Agriculture marks the first major technological revolution in human history.  With a consistent and reliable supply of food, humans were able to transition from hunters and gatherers to community minded city dwellers. This became the foundation that lead to the written word, the scientific method, and all other technological advancements in human history.
There was one problem with this development of having a constant supply of food: how to store the abundance of food so it would last through times of scarcity? For centuries, various civilizations relied on techniques like salting, smoking, or cold weather to preserve their food for extended periods, but in 1834 the first vapor compression refrigeration system was invented. 
Finally, consistent storage capabilities were possible for large amounts of food. Freezing has even gone a step further into a technique called “deep freezing.” But what is the difference between freezing and deep freezing, and which method is more beneficial?
The Differences Between Freezing from Deep Freezing
While the process may sound similar, there are some key differences that are worth identify before delving into which process is more ideal. Freezing involves slowly cooling the desired product over an extended period of time. This cooling can take anywhere from one to 24 hours before the internal core temperature eventually reaches -18º C. This temperature is the target for both freezing and deep freezing, as it allows for extended storage by limiting the growth of microorganisms. This variation of freezing, by slowly exposing products to the cold, is the way most people are familiar with in their standard kitchen appliance.
Deep-freezing, in contrast, uses a more aggressive approach to reach the same target of -18º C.  Instead of extending the cooling period, deep-freezers involves the exposure of the stored material to temperatures ranging from -30º C to -60º C for typically less than an hour. This forces the desired material to reach that frozen core temperature much faster, before it is deposited into long term storage to maintain its frozen stasis.
The end result for both procedures is the same. Both minimize microorganism thereby preventing the degradation of food quality. There are some key differences though, and, while subtle, these differences are significant factors in how the final product turns out.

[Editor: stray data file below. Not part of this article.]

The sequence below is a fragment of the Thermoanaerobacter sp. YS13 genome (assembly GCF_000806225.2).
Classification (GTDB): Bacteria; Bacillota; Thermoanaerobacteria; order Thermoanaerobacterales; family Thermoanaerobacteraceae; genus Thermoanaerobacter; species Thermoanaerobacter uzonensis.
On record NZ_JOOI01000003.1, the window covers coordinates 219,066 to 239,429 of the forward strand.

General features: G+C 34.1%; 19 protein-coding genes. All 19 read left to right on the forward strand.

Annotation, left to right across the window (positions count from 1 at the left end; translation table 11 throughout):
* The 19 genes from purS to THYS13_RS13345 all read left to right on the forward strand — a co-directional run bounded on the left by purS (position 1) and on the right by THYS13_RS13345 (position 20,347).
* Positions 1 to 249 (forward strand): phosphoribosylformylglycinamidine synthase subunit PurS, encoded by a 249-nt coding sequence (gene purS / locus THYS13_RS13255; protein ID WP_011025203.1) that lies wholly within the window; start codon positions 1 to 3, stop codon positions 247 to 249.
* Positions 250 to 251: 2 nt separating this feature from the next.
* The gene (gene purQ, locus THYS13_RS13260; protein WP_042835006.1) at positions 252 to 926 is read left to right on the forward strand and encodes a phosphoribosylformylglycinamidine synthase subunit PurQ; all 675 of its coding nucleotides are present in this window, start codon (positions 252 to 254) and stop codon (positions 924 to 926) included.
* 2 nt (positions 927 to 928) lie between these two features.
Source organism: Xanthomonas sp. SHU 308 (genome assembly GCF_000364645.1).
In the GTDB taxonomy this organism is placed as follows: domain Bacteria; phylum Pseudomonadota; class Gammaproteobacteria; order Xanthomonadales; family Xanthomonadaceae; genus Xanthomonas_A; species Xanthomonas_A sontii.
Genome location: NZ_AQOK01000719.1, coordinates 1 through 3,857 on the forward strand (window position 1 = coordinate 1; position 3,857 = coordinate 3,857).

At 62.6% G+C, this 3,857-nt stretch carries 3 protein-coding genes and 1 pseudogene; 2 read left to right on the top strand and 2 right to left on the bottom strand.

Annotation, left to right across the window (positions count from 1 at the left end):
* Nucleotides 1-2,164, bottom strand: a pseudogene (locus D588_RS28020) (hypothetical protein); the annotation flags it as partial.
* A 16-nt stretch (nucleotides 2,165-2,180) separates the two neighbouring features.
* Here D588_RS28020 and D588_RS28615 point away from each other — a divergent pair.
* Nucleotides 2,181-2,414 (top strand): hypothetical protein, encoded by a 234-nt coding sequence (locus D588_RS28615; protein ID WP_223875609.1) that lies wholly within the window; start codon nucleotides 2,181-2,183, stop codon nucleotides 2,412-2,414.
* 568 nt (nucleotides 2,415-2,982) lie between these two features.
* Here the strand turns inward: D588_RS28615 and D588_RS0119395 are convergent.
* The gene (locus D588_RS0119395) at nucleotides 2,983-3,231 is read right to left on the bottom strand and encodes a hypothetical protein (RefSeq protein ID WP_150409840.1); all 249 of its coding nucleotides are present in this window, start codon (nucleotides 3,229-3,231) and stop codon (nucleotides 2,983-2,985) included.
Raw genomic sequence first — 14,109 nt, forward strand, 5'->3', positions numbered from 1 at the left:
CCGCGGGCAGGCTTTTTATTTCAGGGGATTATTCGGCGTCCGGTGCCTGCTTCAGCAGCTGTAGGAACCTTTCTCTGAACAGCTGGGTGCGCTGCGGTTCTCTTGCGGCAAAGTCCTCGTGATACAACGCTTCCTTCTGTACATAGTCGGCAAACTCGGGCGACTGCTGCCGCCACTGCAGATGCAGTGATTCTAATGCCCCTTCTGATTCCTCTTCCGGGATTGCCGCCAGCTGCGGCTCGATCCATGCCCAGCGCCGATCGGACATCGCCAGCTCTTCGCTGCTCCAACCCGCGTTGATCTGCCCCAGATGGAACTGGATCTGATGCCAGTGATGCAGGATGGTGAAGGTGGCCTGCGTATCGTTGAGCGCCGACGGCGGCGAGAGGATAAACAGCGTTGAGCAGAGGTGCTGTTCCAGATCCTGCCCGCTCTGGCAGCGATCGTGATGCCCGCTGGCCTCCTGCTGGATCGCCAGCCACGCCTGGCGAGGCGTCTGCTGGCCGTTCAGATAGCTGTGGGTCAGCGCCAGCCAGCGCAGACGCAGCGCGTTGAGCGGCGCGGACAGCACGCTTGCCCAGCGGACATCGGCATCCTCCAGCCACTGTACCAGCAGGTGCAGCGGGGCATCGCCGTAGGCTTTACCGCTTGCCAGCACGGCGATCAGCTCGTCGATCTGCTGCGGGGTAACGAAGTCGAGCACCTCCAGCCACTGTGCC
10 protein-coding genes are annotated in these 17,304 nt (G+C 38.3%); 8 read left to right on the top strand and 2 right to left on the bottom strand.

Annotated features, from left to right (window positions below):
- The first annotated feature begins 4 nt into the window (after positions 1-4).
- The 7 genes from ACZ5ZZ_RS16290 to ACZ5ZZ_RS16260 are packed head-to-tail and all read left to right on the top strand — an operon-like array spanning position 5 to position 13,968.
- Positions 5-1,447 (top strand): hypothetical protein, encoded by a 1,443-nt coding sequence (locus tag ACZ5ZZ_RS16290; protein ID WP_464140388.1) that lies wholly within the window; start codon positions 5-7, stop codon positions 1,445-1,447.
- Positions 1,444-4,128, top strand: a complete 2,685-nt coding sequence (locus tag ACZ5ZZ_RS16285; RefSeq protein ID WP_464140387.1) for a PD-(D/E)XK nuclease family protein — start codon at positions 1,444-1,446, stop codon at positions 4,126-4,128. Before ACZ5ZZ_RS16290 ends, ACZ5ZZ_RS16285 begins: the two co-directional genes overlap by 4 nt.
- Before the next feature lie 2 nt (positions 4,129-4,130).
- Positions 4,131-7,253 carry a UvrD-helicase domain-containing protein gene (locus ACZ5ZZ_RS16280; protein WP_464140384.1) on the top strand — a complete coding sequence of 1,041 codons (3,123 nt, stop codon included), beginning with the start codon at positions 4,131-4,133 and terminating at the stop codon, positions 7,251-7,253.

Physical Differences on a Microscopic Level
The similarities between these two procedures are obvious, but the differences become clear when evaluating the frozen products on a molecular level. In both instances, water molecules transition into their crystallized form of ice. When freezing, these ice crystals tend to be bigger, as they can grow more slowly with the extended time to develop. 
With a deep freeze, the sudden onset of cold forces more crystals to develop simultaneously, making them significantly smaller by comparison. Basically, the total volume of ice is the same, but there is a difference in the quantity and size of the ice crystals. This may not seem significant, but it plays a major role when thawing the frozen products.
The larger ice crystals from freezing create undesirable results, especially in material with a lot of water. When items with high water content freeze, the ice crystals tear through the cell walls, breaking down the organic material. An example of this comes from putting leafy vegetables in a household freezer. When the vegetables come out, the freezing reduces their freshness, smell, taste, and nutritional content. The higher water content in these kinds of vegetables makes freezing them an impossibility, as their cellular structures are often destroyed to the point where they are inedible.
This explains why deep freezing is the preferred method for keeping vegetables fresh for long periods of time. Say a farmer grows some spinach, and they need it to go from the farm and a grocery store. The smaller ice crystals from the deep freeze ensure that no structural damage occurs in the spinach. This small difference ends up having a profound effect in markets all over the world.